Virtual and augmented reality (VR and AR) are two popular, emerging digital technologies that offer users unique experiences. Both involve digital information being presented to users in unique ways. Virtual reality involves users being isolated from the real world and immersed in an interactive computer-generated world. In contrast, augmented reality involves the real world being supplemented with computer-generated images or audio. With so much buzz around AR and VR, many people wonder how these technologies impact the oil and gas industry. This article explains what augmented reality is and how it impacts the oil and gas industry, as well as its potential limitations for this sector.
Augmented reality, or AR, is the integration of digital elements into a user’s view of the real world. While virtual reality replaces the real world with a simulated environment, AR supplements the real world with computer-generated visuals, sounds, or other information. In the oil and gas industry, AR could be used to provide workers with visualizations of data and results from tests run on equipment, such as sensors or production units. It could also be used to overlay 3D models of equipment or oil fields on top of a worker’s view of the field or area. This technology could help workers to stay safe by not having to walk through areas with toxic or explosive materials.
– Safety – AR could help workers stay safe by eliminating the need for visual inspections of equipment. For example, AR could be used to display readings from sensors that would normally require an on-site visual inspection several times per day. This would reduce the need for workers to walk into dangerous areas with sensors. AR could also be used to create overlays of 3D representations of equipment, such as valves, to avoid mistakes caused by misreading visual indicators. – Data and testing results – AR could also be used to display data, such as the results of hydrocarbon gas or oil tests. This could help workers to analyse and interpret the data more easily, while also reducing the chance of mistakes caused by misreading visual indicators. – Maintenance, repair, and operations (MRO) – AR could provide instructions, maintenance schedules, and other information to workers in real time. Using AR-enabled devices, such-as smartphones or wearable AR headsets, workers could receive instructions for fixing equipment or performing other functions without having to walk to a computer or in-person instruction. – Data and analytics – AR could also be used to display analytics, including production data, well performance, and other information. This data could be displayed in a way that’s easier to interpret, allowing workers to make better decisions.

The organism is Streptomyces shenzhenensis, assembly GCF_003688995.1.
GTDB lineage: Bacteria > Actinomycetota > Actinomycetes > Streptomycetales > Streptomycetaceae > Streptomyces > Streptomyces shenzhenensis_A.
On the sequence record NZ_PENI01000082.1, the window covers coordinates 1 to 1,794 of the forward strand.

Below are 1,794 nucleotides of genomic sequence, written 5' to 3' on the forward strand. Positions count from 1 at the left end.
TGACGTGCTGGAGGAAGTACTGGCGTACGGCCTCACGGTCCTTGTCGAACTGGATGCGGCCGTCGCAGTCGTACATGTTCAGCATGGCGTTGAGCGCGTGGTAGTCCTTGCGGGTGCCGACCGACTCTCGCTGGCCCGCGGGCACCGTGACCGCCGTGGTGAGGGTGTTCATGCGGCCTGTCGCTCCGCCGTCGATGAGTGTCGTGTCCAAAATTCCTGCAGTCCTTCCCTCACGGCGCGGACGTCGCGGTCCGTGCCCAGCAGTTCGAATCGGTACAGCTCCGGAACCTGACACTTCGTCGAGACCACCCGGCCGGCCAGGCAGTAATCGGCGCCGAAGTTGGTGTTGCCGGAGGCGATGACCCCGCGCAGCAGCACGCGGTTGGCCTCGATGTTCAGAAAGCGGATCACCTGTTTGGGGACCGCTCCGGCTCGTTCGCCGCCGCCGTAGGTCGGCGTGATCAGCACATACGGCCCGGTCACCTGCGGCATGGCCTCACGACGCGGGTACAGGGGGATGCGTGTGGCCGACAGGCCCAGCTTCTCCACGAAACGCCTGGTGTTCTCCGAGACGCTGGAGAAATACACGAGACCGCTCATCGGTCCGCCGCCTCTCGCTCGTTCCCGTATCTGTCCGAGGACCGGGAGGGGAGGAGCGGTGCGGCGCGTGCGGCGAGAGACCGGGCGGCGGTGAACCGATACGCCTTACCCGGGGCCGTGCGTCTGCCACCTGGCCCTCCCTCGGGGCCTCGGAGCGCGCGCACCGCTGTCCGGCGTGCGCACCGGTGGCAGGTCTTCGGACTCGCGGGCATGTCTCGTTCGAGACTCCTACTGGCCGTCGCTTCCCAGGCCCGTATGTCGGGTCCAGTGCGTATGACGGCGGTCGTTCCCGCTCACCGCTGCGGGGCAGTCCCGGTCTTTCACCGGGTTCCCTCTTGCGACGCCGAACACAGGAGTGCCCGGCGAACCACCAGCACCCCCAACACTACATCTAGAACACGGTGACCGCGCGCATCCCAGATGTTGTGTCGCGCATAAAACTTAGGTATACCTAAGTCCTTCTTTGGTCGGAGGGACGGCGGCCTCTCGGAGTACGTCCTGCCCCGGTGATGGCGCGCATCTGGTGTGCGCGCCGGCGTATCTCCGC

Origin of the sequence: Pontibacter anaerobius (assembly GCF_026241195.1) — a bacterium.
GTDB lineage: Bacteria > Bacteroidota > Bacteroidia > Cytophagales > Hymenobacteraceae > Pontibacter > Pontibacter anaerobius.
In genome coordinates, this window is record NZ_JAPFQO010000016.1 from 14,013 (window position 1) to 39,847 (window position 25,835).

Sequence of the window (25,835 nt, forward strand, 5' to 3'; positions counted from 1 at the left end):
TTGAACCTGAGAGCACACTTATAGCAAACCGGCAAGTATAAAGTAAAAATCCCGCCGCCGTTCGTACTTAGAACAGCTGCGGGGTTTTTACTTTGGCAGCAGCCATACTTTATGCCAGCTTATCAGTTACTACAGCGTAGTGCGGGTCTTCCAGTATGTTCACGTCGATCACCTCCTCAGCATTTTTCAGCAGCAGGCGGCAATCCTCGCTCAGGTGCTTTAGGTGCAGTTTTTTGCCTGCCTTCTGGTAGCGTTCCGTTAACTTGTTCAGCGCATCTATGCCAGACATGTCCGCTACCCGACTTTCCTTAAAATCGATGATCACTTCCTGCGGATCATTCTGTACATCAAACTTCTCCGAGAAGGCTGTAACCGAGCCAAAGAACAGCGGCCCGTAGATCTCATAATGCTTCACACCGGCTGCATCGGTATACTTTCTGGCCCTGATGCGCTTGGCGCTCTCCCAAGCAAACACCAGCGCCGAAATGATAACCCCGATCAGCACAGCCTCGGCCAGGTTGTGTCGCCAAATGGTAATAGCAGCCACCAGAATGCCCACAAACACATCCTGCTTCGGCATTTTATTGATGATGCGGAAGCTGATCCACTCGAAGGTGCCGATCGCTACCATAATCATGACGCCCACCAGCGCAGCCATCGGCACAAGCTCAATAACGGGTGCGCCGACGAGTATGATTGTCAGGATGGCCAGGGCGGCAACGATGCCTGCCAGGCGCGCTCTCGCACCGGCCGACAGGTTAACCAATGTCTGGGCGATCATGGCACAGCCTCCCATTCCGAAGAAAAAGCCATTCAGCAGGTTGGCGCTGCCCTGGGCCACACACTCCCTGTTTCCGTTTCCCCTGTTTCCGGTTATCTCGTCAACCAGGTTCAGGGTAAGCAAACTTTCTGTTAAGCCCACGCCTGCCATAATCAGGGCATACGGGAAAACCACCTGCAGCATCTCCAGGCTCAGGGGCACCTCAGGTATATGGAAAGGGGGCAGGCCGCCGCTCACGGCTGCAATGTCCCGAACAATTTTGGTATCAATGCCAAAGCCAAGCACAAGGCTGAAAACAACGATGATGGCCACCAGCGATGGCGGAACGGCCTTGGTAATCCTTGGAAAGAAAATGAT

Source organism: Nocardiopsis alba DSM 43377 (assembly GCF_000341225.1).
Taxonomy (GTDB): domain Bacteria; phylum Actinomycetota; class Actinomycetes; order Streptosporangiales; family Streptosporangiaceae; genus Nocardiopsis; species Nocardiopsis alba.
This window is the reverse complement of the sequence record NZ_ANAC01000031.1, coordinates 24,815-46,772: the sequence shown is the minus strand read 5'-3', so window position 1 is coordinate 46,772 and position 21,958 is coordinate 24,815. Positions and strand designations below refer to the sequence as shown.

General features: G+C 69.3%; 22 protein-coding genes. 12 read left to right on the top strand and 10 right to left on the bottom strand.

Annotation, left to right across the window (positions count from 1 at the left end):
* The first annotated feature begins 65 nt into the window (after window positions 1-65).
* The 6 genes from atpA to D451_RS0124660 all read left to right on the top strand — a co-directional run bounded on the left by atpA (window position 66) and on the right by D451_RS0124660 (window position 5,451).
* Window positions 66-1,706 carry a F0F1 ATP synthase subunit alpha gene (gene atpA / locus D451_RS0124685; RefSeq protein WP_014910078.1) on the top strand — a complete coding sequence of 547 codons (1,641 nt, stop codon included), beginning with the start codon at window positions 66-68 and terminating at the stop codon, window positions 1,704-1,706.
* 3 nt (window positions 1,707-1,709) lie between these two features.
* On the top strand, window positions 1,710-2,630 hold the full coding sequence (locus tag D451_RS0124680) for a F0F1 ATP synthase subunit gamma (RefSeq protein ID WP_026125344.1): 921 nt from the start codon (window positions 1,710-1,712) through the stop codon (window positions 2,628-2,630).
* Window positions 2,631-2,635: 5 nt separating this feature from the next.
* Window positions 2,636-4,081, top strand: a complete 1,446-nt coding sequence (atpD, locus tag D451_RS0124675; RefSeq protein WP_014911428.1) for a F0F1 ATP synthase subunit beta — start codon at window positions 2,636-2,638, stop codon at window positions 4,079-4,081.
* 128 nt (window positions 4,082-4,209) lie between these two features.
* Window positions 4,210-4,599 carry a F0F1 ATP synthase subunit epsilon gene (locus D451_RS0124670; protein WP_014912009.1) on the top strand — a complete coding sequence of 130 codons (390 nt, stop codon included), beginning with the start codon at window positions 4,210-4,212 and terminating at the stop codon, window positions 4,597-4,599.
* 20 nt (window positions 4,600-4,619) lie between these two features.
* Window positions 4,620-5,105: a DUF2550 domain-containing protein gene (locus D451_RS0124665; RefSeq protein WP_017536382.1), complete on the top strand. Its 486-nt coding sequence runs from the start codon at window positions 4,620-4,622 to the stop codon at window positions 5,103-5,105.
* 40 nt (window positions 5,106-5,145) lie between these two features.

– Cost – AR technology is still relatively expensive, costing up to $100,000 per unit. This cost is significantly higher than the cost of the computer equipment needed for virtual reality, which could be as low as $3,000 per unit, depending on the equipment and level of VR capability. – Connectivity – Workers in remote locations often lack regular access to internet, which could make it challenging to use AR for data analysis or for receiving instructions for MRO tasks. – Air quality – Hazardous or toxic gases, fumes, or other airborne pollutants could limit or prevent the use of AR technology.
Virtual reality, or VR, is an experience in which users are fully isolated from the real world and immersed in a computer-generated environment. VR involves a full VR headset that completely covers the eyes and ears, blocking the real world from view, as well as hand controllers that allow users to interact with the environment. VR could have a significant impact on the oil and gas industry by allowing users to experience a simulated version of the industry in real time. This would allow them to save time by not having to travel to visit a field, and experience results and data in a much shorter timeframe than usual.
Augmented reality oil and gas could have a significant impact on the oil and gas industry by helping workers to stay safe, receive visualizations of data, and make better decisions based on analytics. Virtual reality could have an even greater impact on the industry due to its immersive nature. Both technologies could save time and money for workers and companies in the oil and gas industry.